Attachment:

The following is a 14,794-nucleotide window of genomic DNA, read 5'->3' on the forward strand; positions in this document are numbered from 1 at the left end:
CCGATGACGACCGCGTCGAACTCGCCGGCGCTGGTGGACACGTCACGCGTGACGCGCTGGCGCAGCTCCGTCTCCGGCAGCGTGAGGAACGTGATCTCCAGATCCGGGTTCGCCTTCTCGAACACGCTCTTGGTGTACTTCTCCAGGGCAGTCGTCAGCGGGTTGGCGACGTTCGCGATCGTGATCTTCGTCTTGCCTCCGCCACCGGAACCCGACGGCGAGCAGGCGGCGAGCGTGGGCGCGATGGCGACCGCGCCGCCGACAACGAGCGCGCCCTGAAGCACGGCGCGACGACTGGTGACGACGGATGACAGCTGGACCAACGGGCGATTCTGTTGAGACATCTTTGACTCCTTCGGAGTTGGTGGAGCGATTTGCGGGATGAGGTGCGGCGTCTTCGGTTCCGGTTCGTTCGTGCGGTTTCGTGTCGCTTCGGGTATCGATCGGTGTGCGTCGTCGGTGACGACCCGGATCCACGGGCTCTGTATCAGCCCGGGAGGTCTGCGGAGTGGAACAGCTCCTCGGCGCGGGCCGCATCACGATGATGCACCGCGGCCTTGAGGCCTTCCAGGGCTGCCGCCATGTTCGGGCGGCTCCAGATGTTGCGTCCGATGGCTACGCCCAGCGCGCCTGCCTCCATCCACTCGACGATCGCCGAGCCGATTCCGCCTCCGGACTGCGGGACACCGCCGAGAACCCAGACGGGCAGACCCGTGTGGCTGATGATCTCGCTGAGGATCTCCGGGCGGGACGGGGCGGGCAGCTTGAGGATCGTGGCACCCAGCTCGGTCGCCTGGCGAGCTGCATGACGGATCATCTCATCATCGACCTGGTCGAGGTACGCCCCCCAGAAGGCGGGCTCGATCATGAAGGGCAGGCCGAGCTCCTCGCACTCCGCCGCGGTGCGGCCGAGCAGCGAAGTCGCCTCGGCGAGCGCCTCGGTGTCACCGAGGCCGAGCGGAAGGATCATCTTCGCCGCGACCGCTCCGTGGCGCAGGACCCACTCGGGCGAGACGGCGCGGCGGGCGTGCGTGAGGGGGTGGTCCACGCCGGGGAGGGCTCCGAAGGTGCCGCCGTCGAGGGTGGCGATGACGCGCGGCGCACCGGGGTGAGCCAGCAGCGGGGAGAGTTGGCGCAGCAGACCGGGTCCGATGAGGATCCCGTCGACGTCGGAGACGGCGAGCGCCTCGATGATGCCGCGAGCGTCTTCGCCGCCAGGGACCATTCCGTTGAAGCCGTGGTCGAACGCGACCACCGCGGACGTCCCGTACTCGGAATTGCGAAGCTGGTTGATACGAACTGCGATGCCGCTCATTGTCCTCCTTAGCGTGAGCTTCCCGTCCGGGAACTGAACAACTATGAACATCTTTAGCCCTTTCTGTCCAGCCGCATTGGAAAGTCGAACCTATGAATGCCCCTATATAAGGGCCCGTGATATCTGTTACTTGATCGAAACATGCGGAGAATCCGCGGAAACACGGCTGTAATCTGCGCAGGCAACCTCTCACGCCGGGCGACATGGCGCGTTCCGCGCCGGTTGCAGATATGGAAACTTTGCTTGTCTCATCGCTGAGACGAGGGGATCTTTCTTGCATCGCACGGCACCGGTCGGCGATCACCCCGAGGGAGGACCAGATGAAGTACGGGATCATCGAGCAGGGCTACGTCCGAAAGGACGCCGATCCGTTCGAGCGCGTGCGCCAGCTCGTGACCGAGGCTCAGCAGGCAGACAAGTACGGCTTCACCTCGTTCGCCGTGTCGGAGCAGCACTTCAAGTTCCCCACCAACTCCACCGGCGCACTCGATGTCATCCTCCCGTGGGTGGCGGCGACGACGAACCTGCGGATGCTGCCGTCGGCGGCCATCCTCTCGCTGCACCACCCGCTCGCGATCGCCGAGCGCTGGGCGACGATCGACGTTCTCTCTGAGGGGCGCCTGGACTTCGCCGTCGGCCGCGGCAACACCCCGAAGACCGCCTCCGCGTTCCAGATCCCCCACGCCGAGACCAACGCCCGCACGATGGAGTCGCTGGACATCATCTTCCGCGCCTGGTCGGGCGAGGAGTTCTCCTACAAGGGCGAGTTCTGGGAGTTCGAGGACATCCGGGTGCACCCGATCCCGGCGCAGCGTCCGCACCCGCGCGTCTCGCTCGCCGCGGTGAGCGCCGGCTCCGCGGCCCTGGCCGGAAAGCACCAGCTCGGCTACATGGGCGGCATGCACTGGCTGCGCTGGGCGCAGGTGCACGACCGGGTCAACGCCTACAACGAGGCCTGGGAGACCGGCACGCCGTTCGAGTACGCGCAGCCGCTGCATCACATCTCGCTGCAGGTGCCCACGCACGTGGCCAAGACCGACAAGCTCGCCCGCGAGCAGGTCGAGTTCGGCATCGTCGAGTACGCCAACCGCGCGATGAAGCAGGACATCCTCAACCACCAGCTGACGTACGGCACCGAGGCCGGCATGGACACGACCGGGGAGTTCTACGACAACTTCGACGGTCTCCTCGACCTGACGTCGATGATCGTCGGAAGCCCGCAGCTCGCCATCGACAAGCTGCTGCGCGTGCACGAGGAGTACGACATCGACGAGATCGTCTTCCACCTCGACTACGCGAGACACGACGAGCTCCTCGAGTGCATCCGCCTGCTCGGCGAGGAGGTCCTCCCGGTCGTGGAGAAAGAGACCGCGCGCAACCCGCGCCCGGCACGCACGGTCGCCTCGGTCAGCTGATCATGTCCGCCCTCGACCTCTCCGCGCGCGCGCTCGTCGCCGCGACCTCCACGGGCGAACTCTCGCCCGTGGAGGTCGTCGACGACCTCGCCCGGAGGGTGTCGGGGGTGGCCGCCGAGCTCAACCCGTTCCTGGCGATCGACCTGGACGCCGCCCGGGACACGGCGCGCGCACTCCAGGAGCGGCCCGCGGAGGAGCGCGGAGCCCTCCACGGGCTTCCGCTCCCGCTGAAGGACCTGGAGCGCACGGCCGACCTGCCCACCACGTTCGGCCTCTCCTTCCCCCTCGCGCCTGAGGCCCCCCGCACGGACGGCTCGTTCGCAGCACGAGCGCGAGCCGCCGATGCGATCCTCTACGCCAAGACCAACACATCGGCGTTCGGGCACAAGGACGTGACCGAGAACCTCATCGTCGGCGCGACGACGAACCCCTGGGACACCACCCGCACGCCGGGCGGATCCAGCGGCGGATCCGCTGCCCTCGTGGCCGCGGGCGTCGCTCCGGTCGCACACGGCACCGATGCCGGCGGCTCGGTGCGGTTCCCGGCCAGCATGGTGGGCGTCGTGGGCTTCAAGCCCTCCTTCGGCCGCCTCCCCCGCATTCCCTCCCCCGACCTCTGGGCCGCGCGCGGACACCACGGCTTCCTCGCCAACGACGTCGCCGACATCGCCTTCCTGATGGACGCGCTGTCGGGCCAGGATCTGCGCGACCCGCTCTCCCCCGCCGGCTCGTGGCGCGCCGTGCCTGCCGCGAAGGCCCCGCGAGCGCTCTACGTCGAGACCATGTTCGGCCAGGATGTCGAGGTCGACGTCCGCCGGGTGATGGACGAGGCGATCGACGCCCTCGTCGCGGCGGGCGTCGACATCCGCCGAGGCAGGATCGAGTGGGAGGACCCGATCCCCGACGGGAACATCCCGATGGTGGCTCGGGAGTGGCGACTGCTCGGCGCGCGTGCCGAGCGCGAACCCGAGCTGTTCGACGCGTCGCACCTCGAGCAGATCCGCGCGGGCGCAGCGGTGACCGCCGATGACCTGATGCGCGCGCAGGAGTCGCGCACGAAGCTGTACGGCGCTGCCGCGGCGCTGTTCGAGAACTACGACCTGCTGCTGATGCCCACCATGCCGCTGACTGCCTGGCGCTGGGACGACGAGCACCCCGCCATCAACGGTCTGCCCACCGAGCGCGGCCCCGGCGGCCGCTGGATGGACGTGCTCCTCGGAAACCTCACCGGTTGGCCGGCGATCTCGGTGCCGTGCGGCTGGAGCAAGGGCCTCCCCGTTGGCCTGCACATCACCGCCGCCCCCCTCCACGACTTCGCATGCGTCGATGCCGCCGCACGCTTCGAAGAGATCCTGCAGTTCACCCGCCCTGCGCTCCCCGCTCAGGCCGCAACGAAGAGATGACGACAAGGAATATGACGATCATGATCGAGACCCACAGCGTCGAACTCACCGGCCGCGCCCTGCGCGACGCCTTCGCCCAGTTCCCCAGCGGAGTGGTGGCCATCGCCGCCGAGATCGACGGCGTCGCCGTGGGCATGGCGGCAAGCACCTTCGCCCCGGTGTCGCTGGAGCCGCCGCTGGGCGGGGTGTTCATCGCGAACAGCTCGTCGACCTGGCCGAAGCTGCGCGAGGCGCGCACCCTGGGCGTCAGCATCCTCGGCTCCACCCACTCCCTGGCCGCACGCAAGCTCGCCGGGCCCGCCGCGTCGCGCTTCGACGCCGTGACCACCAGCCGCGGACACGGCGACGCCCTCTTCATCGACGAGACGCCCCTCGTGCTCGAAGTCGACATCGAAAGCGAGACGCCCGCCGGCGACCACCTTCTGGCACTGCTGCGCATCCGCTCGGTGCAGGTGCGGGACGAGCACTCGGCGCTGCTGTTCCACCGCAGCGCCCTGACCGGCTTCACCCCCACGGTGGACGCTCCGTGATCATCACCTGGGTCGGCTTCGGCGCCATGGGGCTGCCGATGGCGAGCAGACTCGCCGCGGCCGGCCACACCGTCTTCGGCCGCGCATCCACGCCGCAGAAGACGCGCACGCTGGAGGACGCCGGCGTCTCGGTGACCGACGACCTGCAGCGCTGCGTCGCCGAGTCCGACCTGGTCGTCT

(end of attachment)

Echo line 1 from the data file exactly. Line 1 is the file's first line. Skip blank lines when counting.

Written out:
The following is a 14,794-nucleotide window of genomic DNA, read 5'->3' on the forward strand; positions in this document are numbered from 1 at the left end: